Where did it go wrong for England during The Ashes?

England were unable to win The Ashes on home soil for the first time since 2001, albeit they managed to salvage a respectable draw through winning the 5th Test at The Oval. However, in home conditions against a fragile Australian batting line-up, the hosts would have expected to regain the urn after a humiliating 4-0 defeat down under 2017-18. Playfinder will review some of the key reasons why Joe Root’s side were unable to complete a famous double this summer, after being crowned World Champions in such thrilling circumstances at Lord’s during July.

Batting deficiencies

The glaringly obvious reason. England were no where near good enough with the bat, with only one man, Ben Stokes, averaging above 40 during the series. It has been England’s Achilles’ heel long before Trevor Bayliss took over in 2015. Yet England’s inability to dig-in and play the conditions is worrying at best. At times, the hosts showed they did have both the patience and technique to combat the likes of Pat Cummins and Josh Hazlewood. Rory Burns impressed and looks to have cemented his place at the top of the order with some gutsy knocks. Joe Denly showed some promising signs, albeit intertwined with some worrying dismissals – with his 94 in the 2nd innings at The Oval arguably prolonging his Test career. However Jason Roy, Jonny Bairstow, Jos Buttler and Joe Root all under-performed.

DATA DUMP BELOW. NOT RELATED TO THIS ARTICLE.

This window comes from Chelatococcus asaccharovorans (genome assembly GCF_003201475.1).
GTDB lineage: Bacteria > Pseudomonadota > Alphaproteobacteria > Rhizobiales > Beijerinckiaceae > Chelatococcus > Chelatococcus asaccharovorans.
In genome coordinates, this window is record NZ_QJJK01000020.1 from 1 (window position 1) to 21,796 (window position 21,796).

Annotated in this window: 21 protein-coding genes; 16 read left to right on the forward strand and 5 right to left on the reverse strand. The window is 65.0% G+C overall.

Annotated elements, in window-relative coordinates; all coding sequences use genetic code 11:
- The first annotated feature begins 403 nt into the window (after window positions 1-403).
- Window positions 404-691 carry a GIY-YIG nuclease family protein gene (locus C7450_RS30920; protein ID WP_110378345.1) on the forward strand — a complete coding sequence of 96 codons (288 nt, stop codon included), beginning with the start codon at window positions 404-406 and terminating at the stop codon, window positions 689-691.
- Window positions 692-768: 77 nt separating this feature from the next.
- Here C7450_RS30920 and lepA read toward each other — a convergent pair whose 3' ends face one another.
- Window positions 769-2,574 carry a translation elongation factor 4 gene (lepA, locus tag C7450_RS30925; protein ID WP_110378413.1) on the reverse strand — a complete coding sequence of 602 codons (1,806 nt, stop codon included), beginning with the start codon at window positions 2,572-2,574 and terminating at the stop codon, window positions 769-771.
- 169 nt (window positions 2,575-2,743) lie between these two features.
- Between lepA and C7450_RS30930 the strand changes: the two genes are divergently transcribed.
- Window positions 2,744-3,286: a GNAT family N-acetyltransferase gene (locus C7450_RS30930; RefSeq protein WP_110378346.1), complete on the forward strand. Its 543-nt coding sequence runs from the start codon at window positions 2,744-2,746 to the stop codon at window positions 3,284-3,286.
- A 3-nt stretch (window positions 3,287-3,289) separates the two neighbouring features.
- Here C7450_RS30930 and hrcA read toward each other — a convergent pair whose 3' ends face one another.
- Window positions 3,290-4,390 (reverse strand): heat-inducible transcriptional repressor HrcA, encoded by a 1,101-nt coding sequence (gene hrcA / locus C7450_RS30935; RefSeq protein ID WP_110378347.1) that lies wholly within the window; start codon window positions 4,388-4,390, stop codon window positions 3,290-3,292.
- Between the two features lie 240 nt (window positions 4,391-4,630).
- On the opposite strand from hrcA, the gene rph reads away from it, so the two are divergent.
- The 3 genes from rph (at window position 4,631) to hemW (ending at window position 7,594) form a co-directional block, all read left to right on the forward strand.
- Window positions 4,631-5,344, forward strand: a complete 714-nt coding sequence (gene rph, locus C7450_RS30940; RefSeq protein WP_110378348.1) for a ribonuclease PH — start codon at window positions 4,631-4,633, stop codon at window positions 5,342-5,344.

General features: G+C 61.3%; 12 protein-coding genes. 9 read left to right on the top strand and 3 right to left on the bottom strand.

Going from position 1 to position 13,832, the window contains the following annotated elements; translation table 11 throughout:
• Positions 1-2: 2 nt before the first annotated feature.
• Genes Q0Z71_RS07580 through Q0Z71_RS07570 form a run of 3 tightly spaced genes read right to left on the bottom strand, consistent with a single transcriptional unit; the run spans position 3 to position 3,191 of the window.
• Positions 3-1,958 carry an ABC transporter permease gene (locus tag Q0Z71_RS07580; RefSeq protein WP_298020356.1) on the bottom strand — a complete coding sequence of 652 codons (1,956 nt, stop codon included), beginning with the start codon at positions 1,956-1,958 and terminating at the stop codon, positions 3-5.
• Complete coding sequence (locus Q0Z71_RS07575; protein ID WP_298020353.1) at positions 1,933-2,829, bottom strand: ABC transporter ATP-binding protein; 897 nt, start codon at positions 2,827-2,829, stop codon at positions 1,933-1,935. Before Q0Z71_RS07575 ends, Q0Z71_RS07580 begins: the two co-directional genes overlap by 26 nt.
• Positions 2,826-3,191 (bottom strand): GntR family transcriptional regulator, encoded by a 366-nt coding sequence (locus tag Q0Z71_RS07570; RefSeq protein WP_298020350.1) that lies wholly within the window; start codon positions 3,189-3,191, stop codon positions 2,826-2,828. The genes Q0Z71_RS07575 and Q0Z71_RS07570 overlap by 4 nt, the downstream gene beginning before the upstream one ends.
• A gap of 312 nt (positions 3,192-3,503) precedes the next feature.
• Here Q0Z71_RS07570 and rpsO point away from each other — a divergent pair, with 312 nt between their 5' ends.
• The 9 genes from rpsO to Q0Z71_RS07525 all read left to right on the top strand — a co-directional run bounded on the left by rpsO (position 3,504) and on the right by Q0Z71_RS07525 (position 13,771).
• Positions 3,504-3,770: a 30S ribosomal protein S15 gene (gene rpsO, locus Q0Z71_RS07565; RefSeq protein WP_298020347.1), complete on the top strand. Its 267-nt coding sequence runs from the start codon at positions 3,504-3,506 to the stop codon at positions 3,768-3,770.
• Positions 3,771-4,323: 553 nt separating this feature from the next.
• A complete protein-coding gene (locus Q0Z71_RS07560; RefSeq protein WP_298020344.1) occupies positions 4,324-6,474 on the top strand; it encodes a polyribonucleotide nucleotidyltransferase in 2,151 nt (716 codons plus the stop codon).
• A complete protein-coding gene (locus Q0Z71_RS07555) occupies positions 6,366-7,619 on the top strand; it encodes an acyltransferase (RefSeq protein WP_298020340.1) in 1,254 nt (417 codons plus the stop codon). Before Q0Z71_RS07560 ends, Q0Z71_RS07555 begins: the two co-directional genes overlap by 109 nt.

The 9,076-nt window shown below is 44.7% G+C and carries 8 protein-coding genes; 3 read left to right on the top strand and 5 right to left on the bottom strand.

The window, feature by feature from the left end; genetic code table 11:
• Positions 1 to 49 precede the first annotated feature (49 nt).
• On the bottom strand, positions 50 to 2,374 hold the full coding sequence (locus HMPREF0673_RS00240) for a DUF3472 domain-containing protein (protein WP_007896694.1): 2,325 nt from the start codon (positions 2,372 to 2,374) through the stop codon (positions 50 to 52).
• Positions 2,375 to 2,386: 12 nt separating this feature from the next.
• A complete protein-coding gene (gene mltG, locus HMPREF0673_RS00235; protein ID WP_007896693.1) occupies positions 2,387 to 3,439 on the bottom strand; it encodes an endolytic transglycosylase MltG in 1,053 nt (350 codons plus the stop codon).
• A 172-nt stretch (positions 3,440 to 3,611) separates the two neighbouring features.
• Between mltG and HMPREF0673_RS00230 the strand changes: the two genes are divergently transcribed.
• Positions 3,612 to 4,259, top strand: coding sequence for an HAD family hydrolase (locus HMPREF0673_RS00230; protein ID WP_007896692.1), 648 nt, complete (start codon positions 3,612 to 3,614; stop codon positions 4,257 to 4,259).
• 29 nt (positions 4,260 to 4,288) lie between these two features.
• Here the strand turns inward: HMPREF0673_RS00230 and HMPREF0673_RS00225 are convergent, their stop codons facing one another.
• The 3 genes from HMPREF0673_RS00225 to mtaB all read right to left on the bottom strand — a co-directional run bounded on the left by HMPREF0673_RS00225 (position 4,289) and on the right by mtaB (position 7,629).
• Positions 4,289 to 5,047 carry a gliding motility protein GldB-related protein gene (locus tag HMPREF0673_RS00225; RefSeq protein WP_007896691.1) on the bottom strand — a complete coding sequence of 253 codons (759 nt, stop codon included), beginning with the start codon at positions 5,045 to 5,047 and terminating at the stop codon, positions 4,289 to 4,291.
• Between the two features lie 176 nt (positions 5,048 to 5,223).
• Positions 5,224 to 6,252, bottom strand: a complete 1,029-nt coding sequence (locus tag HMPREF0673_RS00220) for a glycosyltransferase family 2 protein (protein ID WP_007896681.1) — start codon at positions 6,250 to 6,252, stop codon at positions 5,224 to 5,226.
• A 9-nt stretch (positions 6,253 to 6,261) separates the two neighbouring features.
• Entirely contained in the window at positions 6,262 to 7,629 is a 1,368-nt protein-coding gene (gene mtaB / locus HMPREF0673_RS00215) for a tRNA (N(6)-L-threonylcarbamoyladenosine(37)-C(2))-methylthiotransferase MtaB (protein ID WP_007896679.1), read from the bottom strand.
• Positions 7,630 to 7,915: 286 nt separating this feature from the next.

The England captain will be hugely frustrated with how he batted. He failed to convert 50 into 100 four more times throughout the series, and scored 0 on three separate occasions. It is purely down to inconsistency. Each batsmen mentioned, bar Jason Roy, have shown they are capable of scoring runs in the Test match arena, but do so sparingly, often giving the batting line-up an extremely fragile feel.

How many times have we seen batting collapses? It has almost become the norm. Bowled out for 67 at Headingley, skittled for 85 against Ireland just prior to The Ashes. During the tour of the West Indies in January, England managed to score just 77 in the first innings of the 1st Test. With all due respect, the Irish and Windies seam attacks are far less potent than the Australian quicks that were so brilliant during this series. It can almost, almost be excused failing so appallingly during one innings against this Aussie attack. After all it does contain the number one ranked Test bowler in Cummins. But as we’ve seen, the 67 all out was not a one-off, so what is the long-standing cause of our troubles?

One Day influence